Caught on Camera

The one gift of moving work to online spaces? Beautiful new ways for people to make messes at meetings.

Samit Basu Updated: Jun 19, 2024 17:45:47 IST
Caught on Camera illustration by Siddhant Jumde

A few days ago I had a work meeting on videocall. Nothing unusual about that, and, as a person who doesn’t enjoy offices at all, I’m glad that post-pandemic work life isn’t as dependent on in-person meetings as it used to be. 

But as I looked around the digital room, one thing I noticed that brought me great delight was that absolutely no one on the call was making any attempt to look glamorous. No fancy lighting, no special digital background, no carefully curated rooms, no effort to show faces at their best angles. Just a set of people dourly talking work, wholly unconcerned that their faces were visible.

I don’t have any nostalgia for the lockdown era—I wish those years had never happened, and I hope they never come back. But one absolute gift that the forced movement of work to online spaces gave us was beautiful new ways for people to make messes at meetings. A whole new genre of human error was added to our vast collection, and that’s something to be grateful for.

Remember the legend, Robert Kelly—the man whose BBC interview about South Korea gave the world an unforgettable video where first his daughter and then his toddler in a stroller burst into the room from behind and wandered towards him, followed by his wife entering with a commando-like crawl, on a grim Rambo-like mission to retrieve and remove the tiny invaders.

Remember the legend Rod Ponton, the lawyer who appeared before a judge on a virtual case and was unable to turn off the filter, which presented him before the federal court as a little fluffy white cat? “I’m not a cat,” he said, to explain matters.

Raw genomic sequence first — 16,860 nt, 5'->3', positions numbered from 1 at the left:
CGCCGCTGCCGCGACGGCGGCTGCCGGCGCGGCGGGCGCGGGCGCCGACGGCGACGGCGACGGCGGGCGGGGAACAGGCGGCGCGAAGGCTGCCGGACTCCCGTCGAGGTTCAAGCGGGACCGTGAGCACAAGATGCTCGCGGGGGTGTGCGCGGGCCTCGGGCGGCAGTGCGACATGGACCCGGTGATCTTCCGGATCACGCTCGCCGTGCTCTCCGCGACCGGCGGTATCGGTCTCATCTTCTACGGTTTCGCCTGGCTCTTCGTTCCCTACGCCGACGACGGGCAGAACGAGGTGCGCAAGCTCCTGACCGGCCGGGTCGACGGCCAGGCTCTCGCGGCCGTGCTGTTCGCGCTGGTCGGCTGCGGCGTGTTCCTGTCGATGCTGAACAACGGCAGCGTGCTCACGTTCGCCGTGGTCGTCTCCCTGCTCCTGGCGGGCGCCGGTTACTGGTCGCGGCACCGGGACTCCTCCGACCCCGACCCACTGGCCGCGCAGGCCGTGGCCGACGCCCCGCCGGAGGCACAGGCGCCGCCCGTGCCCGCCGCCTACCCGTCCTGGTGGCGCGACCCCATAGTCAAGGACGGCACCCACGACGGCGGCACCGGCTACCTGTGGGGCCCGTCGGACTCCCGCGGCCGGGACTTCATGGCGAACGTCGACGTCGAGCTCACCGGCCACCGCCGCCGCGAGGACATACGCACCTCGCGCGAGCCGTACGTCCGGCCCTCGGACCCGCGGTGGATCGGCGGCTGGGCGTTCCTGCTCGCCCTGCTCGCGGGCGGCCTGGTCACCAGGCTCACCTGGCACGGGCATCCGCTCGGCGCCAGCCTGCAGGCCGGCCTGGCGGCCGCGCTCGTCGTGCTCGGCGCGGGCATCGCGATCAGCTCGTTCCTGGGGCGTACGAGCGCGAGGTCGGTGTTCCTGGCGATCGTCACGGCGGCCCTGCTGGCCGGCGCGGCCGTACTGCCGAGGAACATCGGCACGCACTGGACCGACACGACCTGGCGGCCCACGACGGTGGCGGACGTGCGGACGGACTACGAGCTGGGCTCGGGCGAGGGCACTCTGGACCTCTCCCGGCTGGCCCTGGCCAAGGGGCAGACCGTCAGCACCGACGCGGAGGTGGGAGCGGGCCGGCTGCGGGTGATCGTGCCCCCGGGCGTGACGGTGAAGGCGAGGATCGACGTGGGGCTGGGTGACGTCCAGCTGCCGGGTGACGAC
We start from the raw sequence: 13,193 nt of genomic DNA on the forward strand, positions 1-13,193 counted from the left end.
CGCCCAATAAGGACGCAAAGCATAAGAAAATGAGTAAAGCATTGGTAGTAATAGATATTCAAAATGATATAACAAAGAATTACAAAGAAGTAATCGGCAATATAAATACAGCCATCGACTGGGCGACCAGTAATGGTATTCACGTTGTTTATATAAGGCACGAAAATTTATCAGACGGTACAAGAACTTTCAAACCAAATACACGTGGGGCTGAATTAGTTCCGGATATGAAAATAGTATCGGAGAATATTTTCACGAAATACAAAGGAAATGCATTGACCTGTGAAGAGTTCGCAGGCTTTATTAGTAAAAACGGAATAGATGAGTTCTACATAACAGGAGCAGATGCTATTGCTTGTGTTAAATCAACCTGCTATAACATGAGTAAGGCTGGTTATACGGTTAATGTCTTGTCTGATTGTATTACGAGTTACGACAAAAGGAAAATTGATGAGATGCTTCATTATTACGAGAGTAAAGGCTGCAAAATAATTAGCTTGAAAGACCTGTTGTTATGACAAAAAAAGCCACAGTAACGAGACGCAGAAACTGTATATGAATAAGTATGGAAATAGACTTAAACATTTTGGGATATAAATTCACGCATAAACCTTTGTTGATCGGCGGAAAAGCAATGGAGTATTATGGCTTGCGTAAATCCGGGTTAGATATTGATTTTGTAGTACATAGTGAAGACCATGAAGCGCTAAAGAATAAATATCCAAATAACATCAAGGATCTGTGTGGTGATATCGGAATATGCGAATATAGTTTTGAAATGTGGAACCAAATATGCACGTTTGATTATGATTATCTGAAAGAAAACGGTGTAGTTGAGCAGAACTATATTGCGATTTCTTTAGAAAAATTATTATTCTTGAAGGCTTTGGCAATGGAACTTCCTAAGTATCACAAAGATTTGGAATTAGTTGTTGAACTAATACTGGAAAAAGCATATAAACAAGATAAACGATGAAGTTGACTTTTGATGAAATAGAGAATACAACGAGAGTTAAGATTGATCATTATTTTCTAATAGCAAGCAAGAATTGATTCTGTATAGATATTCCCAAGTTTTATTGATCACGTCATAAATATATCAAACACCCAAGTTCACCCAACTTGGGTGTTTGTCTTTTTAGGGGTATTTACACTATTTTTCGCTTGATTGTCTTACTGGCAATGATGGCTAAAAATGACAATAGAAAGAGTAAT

And so many other heroes, interrupted by pets or kids or noisy relatives, burdened by inappropriate backgrounds or people in the wings, in the wrong room because of a wrong link, or simply rendered immortal by forgetting to mute themselves, or put on clothes. It was a strange time.

In previous eras, this category of beautiful event was confined to collections of bloopers—behind-the-scenes footage from films, or mistakes made on live TV. But thanks to modern technology, everyone’s a broadcaster now, and everyone gets their chance to become a part of history with a popular on-camera mistake. Some even manage to combine these eras—every now and then, footage pops up of someone being interviewed on TV, but their dog or cat has commandeered the computer instead.

So get on a videocall today, and be as chaotic as possible. This is an art form previous generations could not create, and perhaps your quickest route to legendary status.

One day in the future, when aliens reach out to us from their spaceship via transgalactic videocall, and a long time is spent in awkward silences, followed by everyone speaking at the same time and then saying “You go ahead,” “No no, you go ahead,” and then falling silent again, maybe yours is the name they will remember.

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